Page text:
I’m A Big Boy

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Silly Butts

One evening, I was working and Mikey and Max were watching The Incredibles. I took a quick break to plant kisses on the toddler and to catch one of my favorite scenes (Edna slapping Elastigirl).

Before I turn back to my laptop, I say “Maxie, look! Papa is Mr. Incredible, Momma is Elastigirl, and Maxie is Jack-Jack!”

Max ignores me and I go back to work. A few minutes later, Max looks at me with a serious, almost angry, face and says, “Maxie big boy, not baby. Maxie Dash.”

Mikey and I were stunned in that did-that-just-happen kind of way (this happens a lot now BTW). We were silent for a while and then we started laughing in disbelief. Did our two year old really just say he was a big boy?

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He’s Dash.

Yes, he did. And he’s been saying that a lot. Max is starting to develop his self-concept. Mostly, I’ve observed that he’s been able to articulate his categorical self. He can tell us what he thinks he is or isn’t. It’s so fascinating.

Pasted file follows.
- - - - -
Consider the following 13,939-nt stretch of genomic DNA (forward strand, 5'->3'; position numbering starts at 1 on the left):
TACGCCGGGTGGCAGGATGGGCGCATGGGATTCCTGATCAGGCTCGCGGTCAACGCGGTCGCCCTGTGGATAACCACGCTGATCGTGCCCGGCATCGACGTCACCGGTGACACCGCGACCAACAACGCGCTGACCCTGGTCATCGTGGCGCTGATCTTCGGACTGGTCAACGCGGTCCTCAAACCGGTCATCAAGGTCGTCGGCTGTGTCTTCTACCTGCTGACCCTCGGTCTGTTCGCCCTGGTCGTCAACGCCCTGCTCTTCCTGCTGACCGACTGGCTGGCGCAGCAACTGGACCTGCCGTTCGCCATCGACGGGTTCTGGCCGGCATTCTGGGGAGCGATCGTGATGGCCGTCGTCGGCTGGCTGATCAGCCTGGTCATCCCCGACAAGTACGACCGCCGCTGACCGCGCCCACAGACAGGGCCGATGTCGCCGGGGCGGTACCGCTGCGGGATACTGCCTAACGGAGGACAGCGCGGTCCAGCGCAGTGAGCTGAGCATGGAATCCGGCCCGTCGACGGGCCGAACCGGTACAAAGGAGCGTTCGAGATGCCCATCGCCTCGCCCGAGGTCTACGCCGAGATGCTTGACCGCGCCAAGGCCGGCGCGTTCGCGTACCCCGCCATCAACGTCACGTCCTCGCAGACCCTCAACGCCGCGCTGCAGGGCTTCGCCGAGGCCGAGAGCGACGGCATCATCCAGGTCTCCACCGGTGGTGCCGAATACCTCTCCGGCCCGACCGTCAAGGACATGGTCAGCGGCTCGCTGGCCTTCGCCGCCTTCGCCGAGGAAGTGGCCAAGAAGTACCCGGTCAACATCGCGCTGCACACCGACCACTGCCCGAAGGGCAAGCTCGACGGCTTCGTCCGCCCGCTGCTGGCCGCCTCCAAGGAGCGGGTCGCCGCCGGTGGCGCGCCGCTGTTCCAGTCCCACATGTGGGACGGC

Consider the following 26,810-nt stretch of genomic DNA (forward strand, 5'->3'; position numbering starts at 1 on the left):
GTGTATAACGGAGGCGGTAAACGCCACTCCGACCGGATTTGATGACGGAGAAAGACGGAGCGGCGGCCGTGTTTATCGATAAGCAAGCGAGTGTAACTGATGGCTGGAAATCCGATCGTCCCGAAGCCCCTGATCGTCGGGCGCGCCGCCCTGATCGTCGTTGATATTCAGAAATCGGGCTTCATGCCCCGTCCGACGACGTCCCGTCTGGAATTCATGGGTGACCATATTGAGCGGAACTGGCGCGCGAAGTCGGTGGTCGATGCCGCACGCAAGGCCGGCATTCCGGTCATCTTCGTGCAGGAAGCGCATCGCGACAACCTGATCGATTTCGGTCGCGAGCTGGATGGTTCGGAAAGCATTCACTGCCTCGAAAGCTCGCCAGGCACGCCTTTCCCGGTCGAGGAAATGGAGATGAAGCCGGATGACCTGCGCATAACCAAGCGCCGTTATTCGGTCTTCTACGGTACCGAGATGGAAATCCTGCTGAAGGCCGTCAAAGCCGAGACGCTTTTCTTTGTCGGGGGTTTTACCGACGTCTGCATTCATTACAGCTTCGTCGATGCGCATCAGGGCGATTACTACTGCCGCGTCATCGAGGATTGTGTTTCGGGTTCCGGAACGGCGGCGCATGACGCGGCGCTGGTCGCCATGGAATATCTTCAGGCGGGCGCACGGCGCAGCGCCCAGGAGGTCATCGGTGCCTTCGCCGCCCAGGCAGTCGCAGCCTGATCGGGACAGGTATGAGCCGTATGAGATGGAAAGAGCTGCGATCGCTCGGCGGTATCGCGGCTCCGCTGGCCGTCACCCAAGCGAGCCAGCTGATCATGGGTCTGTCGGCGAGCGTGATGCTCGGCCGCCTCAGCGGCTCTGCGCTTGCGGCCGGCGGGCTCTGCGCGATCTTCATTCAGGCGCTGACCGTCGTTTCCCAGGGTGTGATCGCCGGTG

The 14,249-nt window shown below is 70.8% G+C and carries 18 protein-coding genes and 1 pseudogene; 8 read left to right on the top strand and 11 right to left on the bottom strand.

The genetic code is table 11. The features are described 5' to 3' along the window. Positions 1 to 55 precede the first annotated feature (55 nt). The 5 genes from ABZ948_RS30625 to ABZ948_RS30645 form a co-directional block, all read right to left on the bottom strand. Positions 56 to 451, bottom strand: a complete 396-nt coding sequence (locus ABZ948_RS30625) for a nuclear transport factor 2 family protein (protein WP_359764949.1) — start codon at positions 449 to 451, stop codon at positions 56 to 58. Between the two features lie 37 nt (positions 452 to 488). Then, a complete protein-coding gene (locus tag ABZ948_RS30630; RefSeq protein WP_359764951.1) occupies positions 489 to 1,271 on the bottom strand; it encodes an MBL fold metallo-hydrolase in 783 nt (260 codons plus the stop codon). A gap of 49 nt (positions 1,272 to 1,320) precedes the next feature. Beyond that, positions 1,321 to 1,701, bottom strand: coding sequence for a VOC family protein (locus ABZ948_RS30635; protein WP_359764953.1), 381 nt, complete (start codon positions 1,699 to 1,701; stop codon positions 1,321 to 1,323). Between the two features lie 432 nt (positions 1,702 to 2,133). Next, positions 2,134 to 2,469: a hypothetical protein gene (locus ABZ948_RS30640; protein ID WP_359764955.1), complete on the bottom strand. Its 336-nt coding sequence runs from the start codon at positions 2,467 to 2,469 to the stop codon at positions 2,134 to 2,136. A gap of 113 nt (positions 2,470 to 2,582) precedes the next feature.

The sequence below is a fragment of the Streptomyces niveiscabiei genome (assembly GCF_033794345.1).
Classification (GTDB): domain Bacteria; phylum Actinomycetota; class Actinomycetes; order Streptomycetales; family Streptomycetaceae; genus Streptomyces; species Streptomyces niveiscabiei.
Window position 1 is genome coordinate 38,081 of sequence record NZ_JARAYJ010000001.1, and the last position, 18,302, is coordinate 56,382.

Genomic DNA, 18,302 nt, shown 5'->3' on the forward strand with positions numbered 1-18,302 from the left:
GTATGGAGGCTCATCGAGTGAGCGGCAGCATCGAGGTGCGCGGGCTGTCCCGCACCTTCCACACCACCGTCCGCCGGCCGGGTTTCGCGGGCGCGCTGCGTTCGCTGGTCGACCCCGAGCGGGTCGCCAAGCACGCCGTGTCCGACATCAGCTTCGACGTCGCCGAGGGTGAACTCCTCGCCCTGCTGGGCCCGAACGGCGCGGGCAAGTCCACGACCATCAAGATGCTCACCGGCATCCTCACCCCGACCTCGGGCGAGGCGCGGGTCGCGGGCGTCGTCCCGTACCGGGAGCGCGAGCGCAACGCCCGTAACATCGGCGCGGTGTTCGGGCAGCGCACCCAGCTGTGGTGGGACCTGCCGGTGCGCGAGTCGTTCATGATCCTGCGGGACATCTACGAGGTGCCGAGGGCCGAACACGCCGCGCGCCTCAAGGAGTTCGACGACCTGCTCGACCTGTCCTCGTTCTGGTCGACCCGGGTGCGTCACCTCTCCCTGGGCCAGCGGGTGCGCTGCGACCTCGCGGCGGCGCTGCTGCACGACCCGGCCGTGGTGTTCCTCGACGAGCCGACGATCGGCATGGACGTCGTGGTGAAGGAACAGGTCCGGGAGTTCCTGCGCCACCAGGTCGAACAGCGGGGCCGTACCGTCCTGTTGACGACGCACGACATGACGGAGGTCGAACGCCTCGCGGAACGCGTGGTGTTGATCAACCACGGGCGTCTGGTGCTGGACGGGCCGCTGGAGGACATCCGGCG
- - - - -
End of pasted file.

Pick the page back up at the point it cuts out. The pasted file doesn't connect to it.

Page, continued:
Here are some phrases he has said relating to his categorical self:

  • Maxie not baby, Maxie big boy
  • Maxie not scared, Maxie brave
  • Maxie so funny

Aside from this, he’s also getting better at recognizing others’ emotions. Whenever he does something to upset me, he’ll say, “Mama no sad. Mama happy please.” And he’ll literally try to turn my frown upside down with his tiny (usually sticky) fingers.  

Or, when Mikey was upset because the internet went bonkers during WrestleMania, Max went up to him and said, “Papa, no more sad! Papa smile! Papa happy!” And he ran back to me and reported, “Mama, Papa smile! Hooray!”

Beneath his tornado tendencies, Squish is really such a sweet boy. ❤

After Max started self-identifying as a big boy, we noticed that it got easier to get him to do certain things.